Petro raises in the United States the need to transmit electricity from Colombia to Panama

In a meeting with his US counterpart, Joe Biden, the Colombian president shared how useful a single interconnection system would be in the Americas.

In order for America to have a single electric transmission system, Colombian President Gustavo Petro explained the need for an electric transmission line between Panama and Colombia.

Petro referred to this issue after his meeting in Washington, D.C., on Thursday, April 20, with his US counterpart, Joe Biden.

Upon leaving the White House, the Colombian president commented to the media on various issues and explained the need to create an electric transportation system connecting North, Central and South America to decarbonize the northern nation.

“The transmission networks of Canada, the United States and Mexico are relatively integrated into Central America, but between Panama and Colombia there is no electrical connection. Colombia is already interconnected to the south.”

“So, being able to electrically connect Colombia and Venezuela is key to creating a single American electric transportation system, which, if filled with clean energy, will be one of the most beneficial factors in decarbonizing the United States economy,” he said. .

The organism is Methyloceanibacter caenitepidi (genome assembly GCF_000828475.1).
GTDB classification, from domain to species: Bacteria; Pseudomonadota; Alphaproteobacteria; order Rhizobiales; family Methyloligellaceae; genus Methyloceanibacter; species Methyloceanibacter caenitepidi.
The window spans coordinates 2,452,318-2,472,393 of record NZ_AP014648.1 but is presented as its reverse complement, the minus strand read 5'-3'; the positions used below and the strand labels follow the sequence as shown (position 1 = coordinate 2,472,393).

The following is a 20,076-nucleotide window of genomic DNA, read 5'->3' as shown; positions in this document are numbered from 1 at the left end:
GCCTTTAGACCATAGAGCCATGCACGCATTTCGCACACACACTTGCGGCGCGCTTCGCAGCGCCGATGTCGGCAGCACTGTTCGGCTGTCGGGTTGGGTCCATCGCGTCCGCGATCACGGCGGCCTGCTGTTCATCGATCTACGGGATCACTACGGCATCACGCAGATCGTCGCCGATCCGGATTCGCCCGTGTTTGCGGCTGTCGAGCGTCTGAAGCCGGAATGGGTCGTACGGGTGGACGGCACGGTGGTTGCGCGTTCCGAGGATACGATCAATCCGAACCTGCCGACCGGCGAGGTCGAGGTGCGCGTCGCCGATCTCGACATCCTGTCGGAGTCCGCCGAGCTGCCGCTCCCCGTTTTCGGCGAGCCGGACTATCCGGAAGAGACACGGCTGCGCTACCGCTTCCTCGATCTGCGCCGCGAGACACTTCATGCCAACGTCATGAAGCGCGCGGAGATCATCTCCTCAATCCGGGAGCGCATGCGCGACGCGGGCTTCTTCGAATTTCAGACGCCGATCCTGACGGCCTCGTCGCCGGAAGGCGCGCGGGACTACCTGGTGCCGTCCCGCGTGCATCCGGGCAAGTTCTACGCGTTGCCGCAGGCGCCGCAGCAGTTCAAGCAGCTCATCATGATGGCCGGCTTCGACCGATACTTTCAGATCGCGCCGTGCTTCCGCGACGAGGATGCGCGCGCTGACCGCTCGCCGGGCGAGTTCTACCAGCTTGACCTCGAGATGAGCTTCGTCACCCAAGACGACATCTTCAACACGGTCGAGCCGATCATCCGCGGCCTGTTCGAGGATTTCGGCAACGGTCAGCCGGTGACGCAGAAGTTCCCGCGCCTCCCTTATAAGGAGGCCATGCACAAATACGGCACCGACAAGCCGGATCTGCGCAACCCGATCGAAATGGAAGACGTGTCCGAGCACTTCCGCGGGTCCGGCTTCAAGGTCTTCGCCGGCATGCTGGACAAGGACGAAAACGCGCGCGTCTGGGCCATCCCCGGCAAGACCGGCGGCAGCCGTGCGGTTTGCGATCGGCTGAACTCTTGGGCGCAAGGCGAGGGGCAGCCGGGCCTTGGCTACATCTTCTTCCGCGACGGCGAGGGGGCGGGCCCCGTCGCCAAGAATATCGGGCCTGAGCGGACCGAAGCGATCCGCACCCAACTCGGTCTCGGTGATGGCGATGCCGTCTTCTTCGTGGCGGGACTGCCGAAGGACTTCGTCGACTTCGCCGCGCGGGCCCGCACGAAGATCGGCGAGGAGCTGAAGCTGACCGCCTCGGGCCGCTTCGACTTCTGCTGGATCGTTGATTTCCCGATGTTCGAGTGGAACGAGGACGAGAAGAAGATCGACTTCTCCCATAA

And Biden supports the proposal to move Petro’s decarbonisation. A press release from the Colombian presidency noted that the US president said: “I am convinced that we are indeed close to a carbon-neutral economy.”

He added, “Both countries are making efforts to deal with climate change and we also announced” that we have a $500 million fund to deal with protecting the Amazon.

Although La Estrella de Panamá sent Empresa de Transmisión Eléctrica, SA (Etesa) a questionnaire on the progress of the project, which has been delayed for more than 15 years, the public entity has not commented.

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The Panama-Colombia electrical interconnection project represents an investment of approximately $500 million, with an extension of 500 km (between Panama and Central America), for the current high-voltage line with a capacity of 400 megawatts. In Panama, the responsible entity is Etesa and the Colombian counterpart Interconexión Eléctrica, SAESP (ISA).

The project has been paralyzed since 2012, and it has a road divided into three sections. land with a distance of 220 km in Panama; Undersea cable with a length of 130 km, and a terrestrial cable in Colombia with a length of 150 km.

Aileen Morales

"Beer nerd. Food fanatic. Alcohol scholar. Tv practitioner. Writer. Troublemaker. Falls down a lot."

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